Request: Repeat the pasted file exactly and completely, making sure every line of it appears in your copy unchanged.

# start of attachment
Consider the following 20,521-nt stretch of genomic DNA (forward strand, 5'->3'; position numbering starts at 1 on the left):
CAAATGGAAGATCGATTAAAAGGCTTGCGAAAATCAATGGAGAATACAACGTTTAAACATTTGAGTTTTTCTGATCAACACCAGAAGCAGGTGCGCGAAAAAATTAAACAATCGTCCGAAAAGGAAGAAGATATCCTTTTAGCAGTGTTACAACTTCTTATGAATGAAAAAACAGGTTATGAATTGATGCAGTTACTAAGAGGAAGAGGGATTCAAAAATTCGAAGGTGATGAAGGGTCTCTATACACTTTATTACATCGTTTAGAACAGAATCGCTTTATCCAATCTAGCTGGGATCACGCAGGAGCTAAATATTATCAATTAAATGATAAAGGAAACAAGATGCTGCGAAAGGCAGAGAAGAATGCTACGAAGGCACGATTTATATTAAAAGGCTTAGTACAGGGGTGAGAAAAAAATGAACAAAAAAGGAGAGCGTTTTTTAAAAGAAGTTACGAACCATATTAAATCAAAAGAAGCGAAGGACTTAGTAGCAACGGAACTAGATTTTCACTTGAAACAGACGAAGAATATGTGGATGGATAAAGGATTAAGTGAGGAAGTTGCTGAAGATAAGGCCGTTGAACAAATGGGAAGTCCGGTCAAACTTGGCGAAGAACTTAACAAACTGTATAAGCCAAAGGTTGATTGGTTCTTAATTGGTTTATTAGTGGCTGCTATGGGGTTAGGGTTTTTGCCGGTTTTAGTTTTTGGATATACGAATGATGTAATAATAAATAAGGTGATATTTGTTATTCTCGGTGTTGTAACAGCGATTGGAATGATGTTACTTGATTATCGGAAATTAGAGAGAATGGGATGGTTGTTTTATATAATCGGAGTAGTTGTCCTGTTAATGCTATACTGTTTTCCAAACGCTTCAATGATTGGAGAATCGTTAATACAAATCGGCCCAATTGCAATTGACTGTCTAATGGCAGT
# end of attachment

Consider the following 20,521-nt stretch of genomic DNA (forward strand, 5'->3'; position numbering starts at 1 on the left):
CAAATGGAAGATCGATTAAAAGGCTTGCGAAAATCAATGGAGAATACAACGTTTAAACATTTGAGTTTTTCTGATCAACACCAGAAGCAGGTGCGCGAAAAAATTAAACAATCGTCCGAAAAGGAAGAAGATATCCTTTTAGCAGTGTTACAACTTCTTATGAATGAAAAAACAGGTTATGAATTGATGCAGTTACTAAGAGGAAGAGGGATTCAAAAATTCGAAGGTGATGAAGGGTCTCTATACACTTTATTACATCGTTTAGAACAGAATCGCTTTATCCAATCTAGCTGGGATCACGCAGGAGCTAAATATTATCAATTAAATGATAAAGGAAACAAGATGCTGCGAAAGGCAGAGAAGAATGCTACGAAGGCACGATTTATATTAAAAGGCTTAGTACAGGGGTGAGAAAAAAATGAACAAAAAAGGAGAGCGTTTTTTAAAAGAAGTTACGAACCATATTAAATCAAAAGAAGCGAAGGACTTAGTAGCAACGGAACTAGATTTTCACTTGAAACAGACGAAGAATATGTGGATGGATAAAGGATTAAGTGAGGAAGTTGCTGAAGATAAGGCCGTTGAACAAATGGGAAGTCCGGTCAAACTTGGCGAAGAACTTAACAAACTGTATAAGCCAAAGGTTGATTGGTTCTTAATTGGTTTATTAGTGGCTGCTATGGGGTTAGGGTTTTTGCCGGTTTTAGTTTTTGGATATACGAATGATGTAATAATAAATAAGGTGATATTTGTTATTCTCGGTGTTGTAACAGCGATTGGAATGATGTTACTTGATTATCGGAAATTAGAGAGAATGGGATGGTTGTTTTATATAATCGGAGTAGTTGTCCTGTTAATGCTATACTGTTTTCCAAACGCTTCAATGATTGGAGAATCGTTAATACAAATCGGCCCAATTGCAATTGACTGTCTAATGGCAGT